Customer Reviews for

Boom!: Talking About the Sixties: What Happened, How It Shaped Today, Lessons for Tomorrow

Average Rating 4
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(8)

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Most Helpful Favorable Review

2 out of 2 people found this review helpful.

'thanks for the memories'

The book was truly a fascinating adventure 'back to the future'. The adventures of the sixties was brought to life and the significant impact that this decade has had and will continue to have for quite some time. It was hard to put the book down and I found myself clo...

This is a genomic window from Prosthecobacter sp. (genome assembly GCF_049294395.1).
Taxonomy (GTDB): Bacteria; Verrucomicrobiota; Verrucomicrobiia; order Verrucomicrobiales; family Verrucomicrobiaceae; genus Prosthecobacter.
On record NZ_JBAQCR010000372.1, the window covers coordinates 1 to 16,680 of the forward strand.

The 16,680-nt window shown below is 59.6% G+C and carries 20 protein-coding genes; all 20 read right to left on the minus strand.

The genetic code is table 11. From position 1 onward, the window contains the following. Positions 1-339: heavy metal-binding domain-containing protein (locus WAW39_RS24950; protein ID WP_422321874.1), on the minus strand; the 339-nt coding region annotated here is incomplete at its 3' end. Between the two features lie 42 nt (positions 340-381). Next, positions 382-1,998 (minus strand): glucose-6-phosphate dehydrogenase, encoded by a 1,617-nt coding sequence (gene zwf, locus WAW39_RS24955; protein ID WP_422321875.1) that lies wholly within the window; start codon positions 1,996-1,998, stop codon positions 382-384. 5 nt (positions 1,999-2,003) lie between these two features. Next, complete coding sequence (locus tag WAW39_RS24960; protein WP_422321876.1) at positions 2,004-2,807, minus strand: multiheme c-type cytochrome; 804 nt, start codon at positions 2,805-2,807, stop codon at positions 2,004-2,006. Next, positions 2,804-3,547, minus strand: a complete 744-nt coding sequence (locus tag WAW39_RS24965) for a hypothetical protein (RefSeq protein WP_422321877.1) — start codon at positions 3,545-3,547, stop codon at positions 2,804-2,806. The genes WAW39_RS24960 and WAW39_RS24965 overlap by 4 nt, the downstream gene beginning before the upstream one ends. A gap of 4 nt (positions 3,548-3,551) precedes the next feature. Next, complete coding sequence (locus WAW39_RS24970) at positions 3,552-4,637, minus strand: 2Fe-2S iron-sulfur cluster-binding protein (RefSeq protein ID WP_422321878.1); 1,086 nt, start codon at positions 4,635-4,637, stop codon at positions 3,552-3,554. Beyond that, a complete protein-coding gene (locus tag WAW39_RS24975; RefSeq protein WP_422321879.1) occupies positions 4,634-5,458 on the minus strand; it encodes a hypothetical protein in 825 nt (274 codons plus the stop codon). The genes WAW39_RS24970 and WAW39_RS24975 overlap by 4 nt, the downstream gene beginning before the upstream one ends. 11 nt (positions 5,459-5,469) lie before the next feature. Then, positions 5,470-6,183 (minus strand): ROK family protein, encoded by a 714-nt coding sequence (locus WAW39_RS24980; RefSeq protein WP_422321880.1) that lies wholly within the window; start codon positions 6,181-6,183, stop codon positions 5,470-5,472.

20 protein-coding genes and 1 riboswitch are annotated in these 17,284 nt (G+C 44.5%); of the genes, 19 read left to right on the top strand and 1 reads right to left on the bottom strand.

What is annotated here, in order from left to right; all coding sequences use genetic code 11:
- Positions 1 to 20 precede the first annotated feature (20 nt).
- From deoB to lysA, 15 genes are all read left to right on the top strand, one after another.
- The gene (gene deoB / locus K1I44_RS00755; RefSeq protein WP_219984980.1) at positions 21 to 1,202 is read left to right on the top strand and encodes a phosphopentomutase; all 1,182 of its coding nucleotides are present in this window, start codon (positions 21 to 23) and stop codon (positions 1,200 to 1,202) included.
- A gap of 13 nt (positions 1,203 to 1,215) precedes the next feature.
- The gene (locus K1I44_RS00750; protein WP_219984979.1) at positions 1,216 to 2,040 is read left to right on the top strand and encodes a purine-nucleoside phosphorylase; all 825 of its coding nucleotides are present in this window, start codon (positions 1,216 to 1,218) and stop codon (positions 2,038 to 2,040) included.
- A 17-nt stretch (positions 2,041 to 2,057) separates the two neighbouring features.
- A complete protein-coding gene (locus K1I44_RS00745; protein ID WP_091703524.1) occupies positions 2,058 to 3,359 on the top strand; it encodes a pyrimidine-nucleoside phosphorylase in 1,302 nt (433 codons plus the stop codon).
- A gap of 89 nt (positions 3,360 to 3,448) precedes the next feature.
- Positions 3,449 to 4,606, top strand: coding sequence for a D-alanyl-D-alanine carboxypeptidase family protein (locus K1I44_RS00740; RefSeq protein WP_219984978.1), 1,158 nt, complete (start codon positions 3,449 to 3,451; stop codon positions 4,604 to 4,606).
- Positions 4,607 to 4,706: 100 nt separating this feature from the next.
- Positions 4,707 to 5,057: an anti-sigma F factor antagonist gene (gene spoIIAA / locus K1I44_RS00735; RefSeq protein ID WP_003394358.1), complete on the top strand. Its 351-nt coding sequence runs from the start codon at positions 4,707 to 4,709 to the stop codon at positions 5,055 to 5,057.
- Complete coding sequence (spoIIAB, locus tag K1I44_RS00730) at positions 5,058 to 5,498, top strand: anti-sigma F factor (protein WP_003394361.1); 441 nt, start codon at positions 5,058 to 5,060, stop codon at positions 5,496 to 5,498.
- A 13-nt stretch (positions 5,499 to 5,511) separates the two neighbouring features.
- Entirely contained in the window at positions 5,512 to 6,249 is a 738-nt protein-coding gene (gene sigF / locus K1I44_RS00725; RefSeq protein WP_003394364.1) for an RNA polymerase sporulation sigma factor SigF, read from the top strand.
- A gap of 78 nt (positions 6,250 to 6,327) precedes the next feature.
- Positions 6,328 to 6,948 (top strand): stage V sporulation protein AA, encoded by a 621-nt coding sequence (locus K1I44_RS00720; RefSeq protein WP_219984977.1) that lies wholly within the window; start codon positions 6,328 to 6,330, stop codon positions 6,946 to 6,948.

The book was truly a fascinating adventure 'back to the future'. The adventures of the sixties was brought to life and the significant impact that this decade has had and will continue to have for quite some time. It was hard to put the book down and I found myself closing my eyes to relive the experiences I encountered.

posted by Anonymous on December 16, 2007

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Most Helpful Critical Review

2 out of 2 people found this review helpful.

Just ok but not the best

Jordan's Boomers How we changed the world is a much, much better read. It is in fact an exceptional "generational biography" that does not miss much. I understand volume II at 900 pages is ready to be published. Volume I covers 1946-1980. It covers a lot of things that...